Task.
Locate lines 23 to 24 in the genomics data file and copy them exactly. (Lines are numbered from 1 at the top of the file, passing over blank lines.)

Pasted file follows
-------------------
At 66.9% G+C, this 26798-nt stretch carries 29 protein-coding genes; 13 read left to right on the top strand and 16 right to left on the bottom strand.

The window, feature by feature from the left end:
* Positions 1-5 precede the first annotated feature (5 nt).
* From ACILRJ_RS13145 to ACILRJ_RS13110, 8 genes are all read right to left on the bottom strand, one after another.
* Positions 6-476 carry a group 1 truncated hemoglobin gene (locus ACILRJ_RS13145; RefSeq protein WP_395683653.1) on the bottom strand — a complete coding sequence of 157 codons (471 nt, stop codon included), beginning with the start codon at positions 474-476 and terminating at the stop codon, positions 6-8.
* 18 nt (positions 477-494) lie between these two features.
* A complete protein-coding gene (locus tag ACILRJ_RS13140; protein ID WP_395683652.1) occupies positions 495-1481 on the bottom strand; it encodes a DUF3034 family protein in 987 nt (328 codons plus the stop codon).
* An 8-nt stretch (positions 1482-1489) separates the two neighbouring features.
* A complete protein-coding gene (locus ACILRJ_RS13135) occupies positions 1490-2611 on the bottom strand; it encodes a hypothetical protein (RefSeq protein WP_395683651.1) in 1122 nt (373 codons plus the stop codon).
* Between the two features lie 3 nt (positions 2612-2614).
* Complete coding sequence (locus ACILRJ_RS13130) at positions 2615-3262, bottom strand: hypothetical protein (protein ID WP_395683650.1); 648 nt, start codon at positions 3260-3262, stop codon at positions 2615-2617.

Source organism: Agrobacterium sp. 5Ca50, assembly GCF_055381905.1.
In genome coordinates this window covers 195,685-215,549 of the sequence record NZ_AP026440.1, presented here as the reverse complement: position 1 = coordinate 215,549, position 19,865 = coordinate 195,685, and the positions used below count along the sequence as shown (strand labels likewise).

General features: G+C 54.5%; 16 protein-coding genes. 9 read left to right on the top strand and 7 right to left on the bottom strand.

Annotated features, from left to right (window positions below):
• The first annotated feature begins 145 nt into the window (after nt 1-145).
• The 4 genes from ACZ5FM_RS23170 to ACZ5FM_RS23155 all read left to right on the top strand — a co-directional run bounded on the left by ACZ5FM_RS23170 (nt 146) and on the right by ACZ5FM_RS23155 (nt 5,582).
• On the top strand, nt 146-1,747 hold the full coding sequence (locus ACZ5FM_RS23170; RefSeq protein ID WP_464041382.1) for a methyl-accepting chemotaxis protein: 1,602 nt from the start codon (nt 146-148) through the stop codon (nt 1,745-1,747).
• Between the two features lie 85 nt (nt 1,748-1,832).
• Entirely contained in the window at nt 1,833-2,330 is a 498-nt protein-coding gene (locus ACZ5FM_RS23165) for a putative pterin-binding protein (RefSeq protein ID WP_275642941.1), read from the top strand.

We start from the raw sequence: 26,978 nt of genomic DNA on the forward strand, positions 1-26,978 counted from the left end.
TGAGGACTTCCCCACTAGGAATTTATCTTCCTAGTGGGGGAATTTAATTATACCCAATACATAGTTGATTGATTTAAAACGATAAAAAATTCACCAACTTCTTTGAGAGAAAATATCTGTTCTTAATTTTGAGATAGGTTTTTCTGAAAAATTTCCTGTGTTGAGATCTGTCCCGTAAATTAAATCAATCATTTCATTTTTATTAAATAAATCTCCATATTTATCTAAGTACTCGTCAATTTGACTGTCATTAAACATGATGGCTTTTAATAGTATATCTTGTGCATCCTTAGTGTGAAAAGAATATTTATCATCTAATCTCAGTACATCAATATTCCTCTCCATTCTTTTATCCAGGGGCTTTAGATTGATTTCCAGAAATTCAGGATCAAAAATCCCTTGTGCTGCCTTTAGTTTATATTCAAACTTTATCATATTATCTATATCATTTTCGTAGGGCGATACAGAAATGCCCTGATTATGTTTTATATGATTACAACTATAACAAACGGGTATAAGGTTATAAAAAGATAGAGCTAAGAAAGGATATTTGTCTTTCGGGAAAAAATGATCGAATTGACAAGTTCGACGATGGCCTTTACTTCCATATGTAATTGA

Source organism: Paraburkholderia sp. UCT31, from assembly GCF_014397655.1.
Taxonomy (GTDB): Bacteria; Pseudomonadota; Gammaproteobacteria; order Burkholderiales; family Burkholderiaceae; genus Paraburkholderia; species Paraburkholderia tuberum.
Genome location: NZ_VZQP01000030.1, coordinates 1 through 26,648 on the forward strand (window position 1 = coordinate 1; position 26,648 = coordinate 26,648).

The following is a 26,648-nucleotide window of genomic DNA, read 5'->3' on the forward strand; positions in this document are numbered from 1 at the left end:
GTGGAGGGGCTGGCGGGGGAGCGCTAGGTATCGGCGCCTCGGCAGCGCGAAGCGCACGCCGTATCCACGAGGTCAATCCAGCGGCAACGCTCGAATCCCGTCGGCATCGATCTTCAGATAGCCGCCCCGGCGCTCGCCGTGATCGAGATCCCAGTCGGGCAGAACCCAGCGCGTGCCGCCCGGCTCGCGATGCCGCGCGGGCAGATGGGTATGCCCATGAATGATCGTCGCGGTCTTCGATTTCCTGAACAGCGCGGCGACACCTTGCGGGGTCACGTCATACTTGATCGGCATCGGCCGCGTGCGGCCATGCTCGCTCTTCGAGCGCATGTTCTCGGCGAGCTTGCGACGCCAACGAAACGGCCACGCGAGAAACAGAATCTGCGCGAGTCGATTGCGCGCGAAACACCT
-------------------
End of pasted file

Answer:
Source organism: Paraburkholderia sp. UCT31, from assembly GCF_014397655.1.
Taxonomy (GTDB): Bacteria; Pseudomonadota; Gammaproteobacteria; order Burkholderiales; family Burkholderiaceae; genus Paraburkholderia; species Paraburkholderia tuberum.